With the name Viking Skull, one might expect something akin to Norwegian black or death metal. Oh ho . . . not so fast, my friends. This Viking Skull actually hails a little to the east of that. These guys formed a few years back in the UK and after a few releases, brought us this gem of mid ‘70’s era stoner/doom metal. Fuzzed out guitar tones and up tempo drum beats will have you rushing back to your closet to don your finest denim and leather. One hand grappled around the neck of a bottle of Jack, the other gripping the body of your favorite bong . . . you’re not going to want to be away from your friends for this high octane party. But it’s not like those big party scenes that one might see in movies such as Dazed and Confused or Almost Famous. This is music that invokes a darker image of burly bikers sitting around tables, card and pool, sucking down their devil’s juice, cracking their knuckles in the palms of their opposite hands . . . picking their teeth with a switchblade knife . . . mad dogging any outsider who opens the door to the bar and mistakenly steps into this watering hole of hell. This is the dirtiest and skuzziest black label brand of biker metal to wash up on U.S. shores in years.
Upon hearing the opening riff for the title track, the music acts as the perfect soundtrack to a pack of Harley ridin’ bikers winding their way along the open two lane road the aforementioned bar. Palm muted and chugging along at an even clip, the guitars set the tone for this anthem for the stoner/doom genre. Really . . . what sums up the genre better than “Doom, Gloom, Heartache, and Whiskey?” Once the bass drops in, this tune hits you with the weight of a thousand hogs right in the solar plexus, leaving you gasping for breath for easily the next four minutes of the song. The musical change up going into the guitar solo is tight and groovin’ and then once the band comes out of the solo, they change the groove up once again. This is definitely not your standard doom metal tune, there’s a lot more going on and the tune keeps the listener interested as it dips and dives, changing tempos and moods.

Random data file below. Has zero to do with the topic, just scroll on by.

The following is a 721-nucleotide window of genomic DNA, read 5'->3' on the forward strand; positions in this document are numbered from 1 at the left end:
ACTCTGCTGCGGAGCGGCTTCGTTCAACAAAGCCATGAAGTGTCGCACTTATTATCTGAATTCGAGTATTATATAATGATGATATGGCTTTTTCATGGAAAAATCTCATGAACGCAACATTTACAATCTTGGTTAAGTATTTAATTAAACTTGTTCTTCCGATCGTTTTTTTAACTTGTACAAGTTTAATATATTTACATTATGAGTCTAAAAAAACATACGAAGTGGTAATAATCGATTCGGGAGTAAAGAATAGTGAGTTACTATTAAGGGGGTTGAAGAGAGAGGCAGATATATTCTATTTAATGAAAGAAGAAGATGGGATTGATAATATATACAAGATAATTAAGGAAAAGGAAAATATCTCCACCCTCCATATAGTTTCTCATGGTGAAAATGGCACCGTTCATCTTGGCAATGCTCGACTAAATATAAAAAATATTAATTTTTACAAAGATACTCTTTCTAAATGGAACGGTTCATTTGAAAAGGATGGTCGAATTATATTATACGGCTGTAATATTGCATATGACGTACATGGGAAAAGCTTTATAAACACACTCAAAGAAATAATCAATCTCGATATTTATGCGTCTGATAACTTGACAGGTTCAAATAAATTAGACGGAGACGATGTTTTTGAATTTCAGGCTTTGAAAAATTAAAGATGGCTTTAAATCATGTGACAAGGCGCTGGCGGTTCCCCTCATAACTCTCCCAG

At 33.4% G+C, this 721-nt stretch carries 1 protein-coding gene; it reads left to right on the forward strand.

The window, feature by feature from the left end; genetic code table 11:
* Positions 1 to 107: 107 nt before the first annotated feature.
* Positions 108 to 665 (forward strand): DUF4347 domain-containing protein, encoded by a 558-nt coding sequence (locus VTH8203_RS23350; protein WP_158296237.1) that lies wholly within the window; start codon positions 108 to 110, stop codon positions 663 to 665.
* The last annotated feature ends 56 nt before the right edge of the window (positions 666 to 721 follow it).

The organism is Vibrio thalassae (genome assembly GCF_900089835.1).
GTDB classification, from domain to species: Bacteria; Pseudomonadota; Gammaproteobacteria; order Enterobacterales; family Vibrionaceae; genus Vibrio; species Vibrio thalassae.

Quite fitting for a Monday morning, “Hair of the Dog” not only injects you with the poison that got you in a funk in the first place, but also acts as the cure. Up tempo and moving, this is a tune that should get your toes tapping, head bobbing, and ass shaking within the first two measures. Great tone of the guitars come the second solo . . . smooth like the shot of Southern Comfort from the night before. As can be expected, a good deal of the songs on Doom, Gloom, Heartache, &Whiskey has something to do with booze and the subsequent effects from too much consumption of said sauce. “Double or Quits” is yet another aptly titled high point of the disc. Tune your ears into other gems such as “Start a War” and “In Hell,” and then pass the bottle to this side of the bar. www.myspace.com/vikingskull